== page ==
“I always knew I wanted to follow in my dad’s footsteps and be a DSR.”
Kathy Stevenson-Loes has wanted to follow in her Dad’s footsteps for as long as she can remember as a distributor sales rep! Her father Tom Stephenson, his brothers, and his mother owned Stevenson Foodservice (frozen food distribution) in Bremerton, WA before Kathy was born.
“We have always joked about the time my dad took me on a will call delivery one Saturday when I was two years old, and when he turned a corner, I fell out and didn’t even cry. He knew I was going to be good DSR one day.” Her dad also worked for Continental Coffee along the way and the family was very involved with going on sight when a machine would break or need a weekend delivery so Kathy felt a connection to the work.
Kathy’s dad was working at FSA and didn’t really want her to work there at the same time so she began there in 1995 when he semi-retired. FSA was purchased by Harbor Foodservice a year and a half ago.
Nowadays if Kathy needed to repair a coffee machine, she would call Bernie Kenyon, her partner in crime who comes from the coffee business and he would walk her through it.
When did you actually get started as a sales rep?
Kathy: I bought a one-way ticket to Hawaii determined to make it on my own for at least three to five years, which I did. I started at the Hilton Hawaiian Village cocktailing around the pool and then I called my dad asking him to help me find a real job with his connections. I went to work for a broker, and I really liked that and then ended up going to work for Rykoff briefly before moving home.
When I came home my dad encouraged me to get a different kind of sales job so I’d have some street sales experience so I went to work as a beauty consultant sales rep with Nexus out of Minneapolis and I became their top salesperson out in Western Washington for about five years. About that time my father moved to Arizona in semi-retirement, which finally opened the door for me to start interviewing with FSA.
Did the street sales with the beauty products help you as a DSR?
Kathy: The sales consultant experience really turned out to be a good thing because it kept me organized. I learned to plan my day, work my plan, take care of customers, and do daily call reports, it was very strict. I was so excited to sell more than just the 50 items I had to sell with Nexus. I couldn’t wait to have the opportunity to sell all those food items because it is endless.
What was the hardest part for you if there was one?
Kathy: I don’t think there was one, I took to it like a duck in water. I did vacation relief for two weeks and got an offer for a territory in Olympia from one of the district managers. I drove down and checked it out, liked it, and moved to Olympia. I had to go to FSA University for two weeks on, two weeks off and then two weeks back on again up in Seattle. At that time, my manager called me and said there’s a brand new huge seafood restaurant being remodeled that’s going to reopen next year and it’s going to be yours. I wanted to go meet them right away, but I had to finish FSA school. It was a historical restaurant in Olympia and it became my account!
From the moment I met them, it was nonstop planning equipment, China, glassware, etc. It happened very fast so within six months the restaurant opened and I immediately had a $30-35,000 a week account from the get go! Then I opened up quite a few other places from prospecting – – I picked up all the taverns in town and kept getting busier so I don’t even think I ever went through an actual tick down on commissions because I exceeded my base right from the start. For me, it was pretty easy to feel at home in the business and most of the time, it still is fairly easy. I did open up a ton of new accounts in the first and second year.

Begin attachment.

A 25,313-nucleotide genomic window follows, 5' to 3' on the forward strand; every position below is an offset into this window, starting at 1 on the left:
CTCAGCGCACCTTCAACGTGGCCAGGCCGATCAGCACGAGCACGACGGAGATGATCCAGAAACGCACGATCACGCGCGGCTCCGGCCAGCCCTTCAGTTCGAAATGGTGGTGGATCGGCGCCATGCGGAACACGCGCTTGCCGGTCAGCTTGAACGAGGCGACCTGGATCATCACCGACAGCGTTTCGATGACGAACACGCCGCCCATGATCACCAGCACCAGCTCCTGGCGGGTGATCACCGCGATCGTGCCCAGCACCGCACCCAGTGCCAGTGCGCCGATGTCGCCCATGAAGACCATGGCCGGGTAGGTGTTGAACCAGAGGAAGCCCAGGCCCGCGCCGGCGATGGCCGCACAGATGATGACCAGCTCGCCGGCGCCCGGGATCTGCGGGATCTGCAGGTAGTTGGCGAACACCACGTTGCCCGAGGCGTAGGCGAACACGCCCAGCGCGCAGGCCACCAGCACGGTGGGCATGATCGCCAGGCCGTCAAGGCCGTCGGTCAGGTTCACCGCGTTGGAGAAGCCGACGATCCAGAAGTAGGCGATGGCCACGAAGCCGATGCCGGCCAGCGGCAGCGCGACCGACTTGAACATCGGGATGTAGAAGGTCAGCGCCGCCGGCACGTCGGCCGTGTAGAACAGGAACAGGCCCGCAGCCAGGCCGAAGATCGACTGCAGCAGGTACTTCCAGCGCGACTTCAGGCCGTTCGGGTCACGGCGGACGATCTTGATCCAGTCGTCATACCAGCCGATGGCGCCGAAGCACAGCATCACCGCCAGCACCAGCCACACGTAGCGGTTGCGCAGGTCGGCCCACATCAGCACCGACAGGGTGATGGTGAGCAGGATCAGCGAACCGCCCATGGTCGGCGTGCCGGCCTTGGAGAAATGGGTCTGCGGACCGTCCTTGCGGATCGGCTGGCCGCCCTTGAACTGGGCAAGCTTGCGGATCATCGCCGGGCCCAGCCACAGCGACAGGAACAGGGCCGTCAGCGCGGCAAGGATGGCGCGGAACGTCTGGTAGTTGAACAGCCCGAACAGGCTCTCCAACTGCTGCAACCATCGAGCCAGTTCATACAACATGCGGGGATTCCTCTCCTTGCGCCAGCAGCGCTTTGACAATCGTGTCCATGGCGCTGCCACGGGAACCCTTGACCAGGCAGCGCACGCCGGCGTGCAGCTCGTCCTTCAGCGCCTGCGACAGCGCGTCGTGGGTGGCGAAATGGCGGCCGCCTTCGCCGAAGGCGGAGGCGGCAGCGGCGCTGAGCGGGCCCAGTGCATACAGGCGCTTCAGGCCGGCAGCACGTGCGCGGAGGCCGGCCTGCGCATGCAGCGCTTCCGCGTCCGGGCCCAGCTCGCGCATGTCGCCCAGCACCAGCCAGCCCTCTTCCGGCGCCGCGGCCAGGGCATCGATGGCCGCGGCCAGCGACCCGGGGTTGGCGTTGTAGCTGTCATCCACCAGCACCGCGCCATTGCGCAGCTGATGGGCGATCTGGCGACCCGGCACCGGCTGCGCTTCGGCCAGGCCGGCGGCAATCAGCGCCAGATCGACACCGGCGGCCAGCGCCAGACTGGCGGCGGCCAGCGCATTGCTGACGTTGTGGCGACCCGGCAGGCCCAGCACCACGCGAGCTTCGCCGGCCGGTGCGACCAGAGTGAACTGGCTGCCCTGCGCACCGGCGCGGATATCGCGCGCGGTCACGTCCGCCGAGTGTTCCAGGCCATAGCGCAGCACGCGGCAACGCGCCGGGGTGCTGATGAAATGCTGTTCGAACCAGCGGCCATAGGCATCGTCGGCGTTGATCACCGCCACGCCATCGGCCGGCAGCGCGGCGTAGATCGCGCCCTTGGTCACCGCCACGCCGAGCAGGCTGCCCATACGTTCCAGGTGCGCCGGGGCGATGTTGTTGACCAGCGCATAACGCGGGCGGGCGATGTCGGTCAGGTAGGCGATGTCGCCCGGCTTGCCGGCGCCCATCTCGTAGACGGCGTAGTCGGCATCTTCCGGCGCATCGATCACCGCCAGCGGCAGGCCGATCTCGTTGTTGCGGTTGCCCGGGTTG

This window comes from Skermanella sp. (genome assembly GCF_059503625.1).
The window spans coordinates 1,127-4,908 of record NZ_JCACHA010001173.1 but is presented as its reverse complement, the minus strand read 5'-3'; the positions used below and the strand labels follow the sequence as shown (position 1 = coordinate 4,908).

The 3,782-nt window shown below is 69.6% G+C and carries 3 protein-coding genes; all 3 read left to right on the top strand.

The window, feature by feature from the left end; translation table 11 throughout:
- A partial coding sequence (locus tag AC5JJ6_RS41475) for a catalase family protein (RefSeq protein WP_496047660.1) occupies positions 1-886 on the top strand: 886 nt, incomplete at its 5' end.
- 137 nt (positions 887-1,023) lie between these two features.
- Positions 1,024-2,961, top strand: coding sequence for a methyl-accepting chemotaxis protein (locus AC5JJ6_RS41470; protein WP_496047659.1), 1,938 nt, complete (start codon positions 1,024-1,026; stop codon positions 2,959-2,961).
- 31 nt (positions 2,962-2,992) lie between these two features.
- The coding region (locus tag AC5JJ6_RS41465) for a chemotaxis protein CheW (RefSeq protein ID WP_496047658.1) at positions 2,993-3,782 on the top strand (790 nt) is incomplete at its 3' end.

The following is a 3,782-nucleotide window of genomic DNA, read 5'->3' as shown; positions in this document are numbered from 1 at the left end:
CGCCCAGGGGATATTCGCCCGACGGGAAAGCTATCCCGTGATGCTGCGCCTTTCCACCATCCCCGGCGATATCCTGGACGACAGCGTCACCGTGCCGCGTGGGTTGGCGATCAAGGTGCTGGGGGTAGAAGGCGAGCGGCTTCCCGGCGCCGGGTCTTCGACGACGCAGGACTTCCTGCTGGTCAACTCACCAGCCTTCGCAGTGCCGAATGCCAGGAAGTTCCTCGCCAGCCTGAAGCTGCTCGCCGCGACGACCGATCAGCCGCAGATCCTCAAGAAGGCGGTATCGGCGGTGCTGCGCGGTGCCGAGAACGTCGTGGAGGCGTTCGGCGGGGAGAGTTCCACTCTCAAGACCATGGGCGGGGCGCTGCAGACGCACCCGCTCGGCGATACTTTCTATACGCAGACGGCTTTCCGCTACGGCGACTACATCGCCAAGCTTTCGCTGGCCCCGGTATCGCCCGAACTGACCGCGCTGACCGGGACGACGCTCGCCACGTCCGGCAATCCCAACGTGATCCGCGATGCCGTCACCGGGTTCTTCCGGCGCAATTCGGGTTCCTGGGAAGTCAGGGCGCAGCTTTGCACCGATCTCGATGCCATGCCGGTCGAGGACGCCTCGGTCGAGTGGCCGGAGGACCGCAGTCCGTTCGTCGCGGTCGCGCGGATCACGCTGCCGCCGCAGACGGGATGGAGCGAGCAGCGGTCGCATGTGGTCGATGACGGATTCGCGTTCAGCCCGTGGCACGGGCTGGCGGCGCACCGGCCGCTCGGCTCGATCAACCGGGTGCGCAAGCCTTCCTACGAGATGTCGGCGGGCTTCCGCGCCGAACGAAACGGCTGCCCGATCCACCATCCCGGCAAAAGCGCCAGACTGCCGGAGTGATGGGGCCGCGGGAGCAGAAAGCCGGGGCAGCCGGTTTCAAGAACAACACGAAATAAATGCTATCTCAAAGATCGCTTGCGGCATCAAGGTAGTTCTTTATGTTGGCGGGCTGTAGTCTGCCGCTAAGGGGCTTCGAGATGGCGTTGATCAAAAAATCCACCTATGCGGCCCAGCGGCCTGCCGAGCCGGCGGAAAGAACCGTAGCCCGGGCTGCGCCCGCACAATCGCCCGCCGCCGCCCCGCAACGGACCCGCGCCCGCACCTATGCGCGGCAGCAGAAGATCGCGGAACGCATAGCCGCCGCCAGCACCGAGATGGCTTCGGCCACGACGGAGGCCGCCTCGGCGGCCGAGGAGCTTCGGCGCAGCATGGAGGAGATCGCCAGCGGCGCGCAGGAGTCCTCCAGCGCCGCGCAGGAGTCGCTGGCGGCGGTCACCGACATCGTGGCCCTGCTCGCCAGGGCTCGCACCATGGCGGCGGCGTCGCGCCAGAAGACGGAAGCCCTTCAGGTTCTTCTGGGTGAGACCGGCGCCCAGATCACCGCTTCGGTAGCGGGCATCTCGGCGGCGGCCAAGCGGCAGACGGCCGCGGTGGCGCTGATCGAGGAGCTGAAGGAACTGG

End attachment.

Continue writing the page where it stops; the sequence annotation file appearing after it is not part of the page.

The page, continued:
Was the FSA University helpful for you when you first started?
Kathy: It was amazing, in fact it was very planned out in depth with plant tours and very in depth information with product cuttings, can cuttings and all kinds of other cuttings with selling skills as well. I think if you know and like food and you know how to cook, it does help. I do know how to cook, I’m not professionally trained by any means, but I know how to cook and whip something up so I do have ideas on what to do with an item and I think that’s very helpful when you’re cold calling and showing product on how to dress it up.
Did you ride-with other sales reps?
Kathy: Yes, for about two weeks. But my dad taught me to call them work-withs versus ride-withs because a bag of potatoes can ride in the passenger seat, but you need to be working with the rep.
How did you go about learning products?
Kathy: Sales meetings, brokers, customers. Searching and learning. Customers will come up with some crazy things for you to find. Sales meetings are virtual now which is actually really great because they are just as productive as they were when we were doing in person. And in some ways, virtual may be even more productive sometimes because the brokers and the category managers are arranging for samples to be delivered to our homes so when we have these 3-4 hour meetings we’ve got the folders with point of sale, the sample kits, and the product plus we don’t lose 3 hours going back and forth on the highway.
The future of the DSR came along because of a forced situation due to COVID with things they possibly should have tried before, like the virtual sales meetings. Now many DSRs are taking care of more customers, with orders being placed online by customers, this gives more time to the DSR to do everything.
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